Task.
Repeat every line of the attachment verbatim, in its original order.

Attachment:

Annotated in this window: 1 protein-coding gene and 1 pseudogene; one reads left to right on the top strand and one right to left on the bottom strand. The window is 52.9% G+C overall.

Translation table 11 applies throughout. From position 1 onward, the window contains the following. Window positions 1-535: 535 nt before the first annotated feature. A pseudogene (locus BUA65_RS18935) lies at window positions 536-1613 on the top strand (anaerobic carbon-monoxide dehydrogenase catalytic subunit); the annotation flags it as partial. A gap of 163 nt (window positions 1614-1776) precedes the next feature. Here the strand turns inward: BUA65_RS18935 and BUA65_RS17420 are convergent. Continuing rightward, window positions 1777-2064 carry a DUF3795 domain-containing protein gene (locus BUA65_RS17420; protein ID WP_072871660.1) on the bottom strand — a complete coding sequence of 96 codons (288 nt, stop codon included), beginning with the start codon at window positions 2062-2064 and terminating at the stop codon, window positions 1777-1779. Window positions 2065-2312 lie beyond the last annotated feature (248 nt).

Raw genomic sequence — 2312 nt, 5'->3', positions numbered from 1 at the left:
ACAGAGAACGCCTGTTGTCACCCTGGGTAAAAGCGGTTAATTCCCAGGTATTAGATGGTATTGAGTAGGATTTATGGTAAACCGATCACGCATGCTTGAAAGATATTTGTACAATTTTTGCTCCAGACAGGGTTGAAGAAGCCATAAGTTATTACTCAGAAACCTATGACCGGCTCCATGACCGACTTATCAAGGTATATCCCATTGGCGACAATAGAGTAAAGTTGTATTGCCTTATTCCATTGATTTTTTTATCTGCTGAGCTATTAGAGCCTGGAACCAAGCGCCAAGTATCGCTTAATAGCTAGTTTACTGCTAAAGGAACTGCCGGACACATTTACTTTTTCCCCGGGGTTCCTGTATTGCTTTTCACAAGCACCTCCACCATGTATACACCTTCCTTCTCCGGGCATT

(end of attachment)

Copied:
Annotated in this window: 1 protein-coding gene and 1 pseudogene; one reads left to right on the top strand and one right to left on the bottom strand. The window is 52.9% G+C overall.

Translation table 11 applies throughout. From position 1 onward, the window contains the following. Window positions 1-535: 535 nt before the first annotated feature. A pseudogene (locus BUA65_RS18935) lies at window positions 536-1613 on the top strand (anaerobic carbon-monoxide dehydrogenase catalytic subunit); the annotation flags it as partial. A gap of 163 nt (window positions 1614-1776) precedes the next feature. Here the strand turns inward: BUA65_RS18935 and BUA65_RS17420 are convergent. Continuing rightward, window positions 1777-2064 carry a DUF3795 domain-containing protein gene (locus BUA65_RS17420; protein ID WP_072871660.1) on the bottom strand — a complete coding sequence of 96 codons (288 nt, stop codon included), beginning with the start codon at window positions 2062-2064 and terminating at the stop codon, window positions 1777-1779. Window positions 2065-2312 lie beyond the last annotated feature (248 nt).

Raw genomic sequence — 2312 nt, 5'->3', positions numbered from 1 at the left:
ACAGAGAACGCCTGTTGTCACCCTGGGTAAAAGCGGTTAATTCCCAGGTATTAGATGGTATTGAGTAGGATTTATGGTAAACCGATCACGCATGCTTGAAAGATATTTGTACAATTTTTGCTCCAGACAGGGTTGAAGAAGCCATAAGTTATTACTCAGAAACCTATGACCGGCTCCATGACCGACTTATCAAGGTATATCCCATTGGCGACAATAGAGTAAAGTTGTATTGCCTTATTCCATTGATTTTTTTATCTGCTGAGCTATTAGAGCCTGGAACCAAGCGCCAAGTATCGCTTAATAGCTAGTTTACTGCTAAAGGAACTGCCGGACACATTTACTTTTTCCCCGGGGTTCCTGTATTGCTTTTCACAAGCACCTCCACCATGTATACACCTTCCTTCTCCGGGCATT